The Employees’ State Insurance Corporation (ESIC) hospital in Faridabad will establish Haryana’s first plasma bank by the end of this month, with officials from the facility saying they have procured all the permissions and most of the infrastructure for the facility and are now working on motivating people to donate plasma.
According to officials from ESIC, the hospital was the first in the state to begin plasma therapy back in May as part of the placid trial. A decision was taken to apply for the setting up of the plasma bank after seeing the enquiries from patients and the surge in cases in Faridabad in June and July.
“Over the last few weeks, it has been seen that senior patients who were not responding to treatment responded very well after plasma therapy, and we were also receiving calls from a lot of donors, which is why we thought why not do this for more people and start a plasma bank,” said Dr AK Pandey, Registrar (Academic).
“We are already running plasma therapy for our institutional demand and in some emergency cases, but once this develops as a plasma bank it will cater not only to ESIC but also to other hospitals in Faridabad and in other districts such as Gurgaon, because almost two-thirds of cases are from these two districts. We already had a meeting with the Deputy Commissioner, Dean and Civil Surgeon, and have started working towards establishing the bank,” he said.
The hospital’s plan, officials said, is to establish a plasma bank capable of accommodating 300 plasma bags, with a reserve of around 100 units at any point. A team of at least 10 people will handle the facility, with manpower being diverted from departments that are currently not operating, such as OPD and Emergency. The hospital has also secured approval from the ESIC headquarters for some more technicians, who are expected to be appointed soon.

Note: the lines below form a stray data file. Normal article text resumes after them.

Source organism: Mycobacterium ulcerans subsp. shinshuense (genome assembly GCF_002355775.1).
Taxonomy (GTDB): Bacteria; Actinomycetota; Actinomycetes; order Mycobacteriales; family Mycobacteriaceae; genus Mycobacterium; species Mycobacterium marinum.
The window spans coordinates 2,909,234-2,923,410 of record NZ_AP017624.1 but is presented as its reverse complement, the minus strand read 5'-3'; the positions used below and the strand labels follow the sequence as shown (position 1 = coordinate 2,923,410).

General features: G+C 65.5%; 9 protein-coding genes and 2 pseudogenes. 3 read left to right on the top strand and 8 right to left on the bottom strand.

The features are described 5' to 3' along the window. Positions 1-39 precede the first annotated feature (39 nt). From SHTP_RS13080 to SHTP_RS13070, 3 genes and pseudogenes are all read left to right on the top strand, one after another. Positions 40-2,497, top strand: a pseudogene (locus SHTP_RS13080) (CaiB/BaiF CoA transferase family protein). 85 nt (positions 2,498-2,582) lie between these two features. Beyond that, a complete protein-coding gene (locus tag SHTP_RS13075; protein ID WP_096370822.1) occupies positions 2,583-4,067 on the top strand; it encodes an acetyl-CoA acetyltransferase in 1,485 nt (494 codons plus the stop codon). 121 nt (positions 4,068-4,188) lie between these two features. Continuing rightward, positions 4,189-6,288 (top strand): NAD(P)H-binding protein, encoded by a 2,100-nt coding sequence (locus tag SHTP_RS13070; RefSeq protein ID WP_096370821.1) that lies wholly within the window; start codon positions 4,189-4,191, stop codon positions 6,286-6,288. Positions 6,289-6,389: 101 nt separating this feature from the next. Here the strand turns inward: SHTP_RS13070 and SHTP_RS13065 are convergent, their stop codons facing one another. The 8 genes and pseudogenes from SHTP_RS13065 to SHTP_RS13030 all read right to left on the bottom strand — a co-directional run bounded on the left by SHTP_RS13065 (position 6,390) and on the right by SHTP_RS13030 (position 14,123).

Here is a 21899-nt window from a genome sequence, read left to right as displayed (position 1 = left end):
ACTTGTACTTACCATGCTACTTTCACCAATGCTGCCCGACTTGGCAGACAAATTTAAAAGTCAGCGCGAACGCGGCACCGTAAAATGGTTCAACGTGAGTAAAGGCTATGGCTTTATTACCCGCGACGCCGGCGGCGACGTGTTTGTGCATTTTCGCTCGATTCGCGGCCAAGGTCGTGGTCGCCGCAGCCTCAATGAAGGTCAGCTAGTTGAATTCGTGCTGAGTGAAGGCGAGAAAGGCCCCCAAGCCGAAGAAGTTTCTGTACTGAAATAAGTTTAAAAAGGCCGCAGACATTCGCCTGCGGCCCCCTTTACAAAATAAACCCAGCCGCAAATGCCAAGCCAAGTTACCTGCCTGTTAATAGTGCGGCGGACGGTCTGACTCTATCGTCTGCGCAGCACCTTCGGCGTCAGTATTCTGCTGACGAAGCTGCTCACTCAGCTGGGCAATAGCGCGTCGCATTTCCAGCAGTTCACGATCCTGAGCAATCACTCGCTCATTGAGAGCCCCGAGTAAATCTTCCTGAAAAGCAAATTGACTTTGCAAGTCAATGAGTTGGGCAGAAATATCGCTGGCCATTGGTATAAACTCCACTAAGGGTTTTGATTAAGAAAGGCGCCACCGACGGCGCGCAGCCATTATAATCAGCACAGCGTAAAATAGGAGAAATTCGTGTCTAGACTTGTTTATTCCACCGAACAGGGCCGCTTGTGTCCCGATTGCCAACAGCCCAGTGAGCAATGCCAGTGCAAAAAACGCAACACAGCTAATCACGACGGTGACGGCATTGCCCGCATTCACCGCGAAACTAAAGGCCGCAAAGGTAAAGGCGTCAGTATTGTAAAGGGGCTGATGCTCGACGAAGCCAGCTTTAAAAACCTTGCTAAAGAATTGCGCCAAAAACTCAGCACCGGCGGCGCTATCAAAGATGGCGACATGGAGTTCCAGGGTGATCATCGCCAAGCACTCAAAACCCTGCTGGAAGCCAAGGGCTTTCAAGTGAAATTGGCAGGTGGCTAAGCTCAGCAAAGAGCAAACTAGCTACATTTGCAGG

Although ESIC hospital has the infrastructure required for the bank, including a plasmapheresis machine, and is working on improving storage capacity, the next challenge, officials anticipate, will be encouraging people to donate plasma for the bank.
“For plasma bank, the scenario is such that people are donating but the units are getting taken for use simultaneously because there is so much demand. We got three donations day before yesterday, one donation today also, but the demand is so high that whatever we are collecting is getting used on the same day itself, so there is not much stock for the bank as of now,” said Dr Nimisha Sharma, nodal officer for the plasma bank.
“We have recipients, but in order to be effective we need to have lots of plasma from all the blood groups. We are in touch with some social organisations, NGOs as well as Red Cross to motivate people to donate plasma; even our staff who tested positive have volunteered. However, there is a need for some community education and awareness program, and to make them aware that within 48 hours the entire plasma along with antibodies will be replaced in them,” said Dr Pandey.
Officials said that people can donate plasma 14 days after they recover from coronavirus and every 15 days thereafter. Unlike blood, which cannot be stored for more than 55 days, plasma can be stored for up to a year, they said.
“The bank will be ready by July 20 or 22,” said Dr Pandey.
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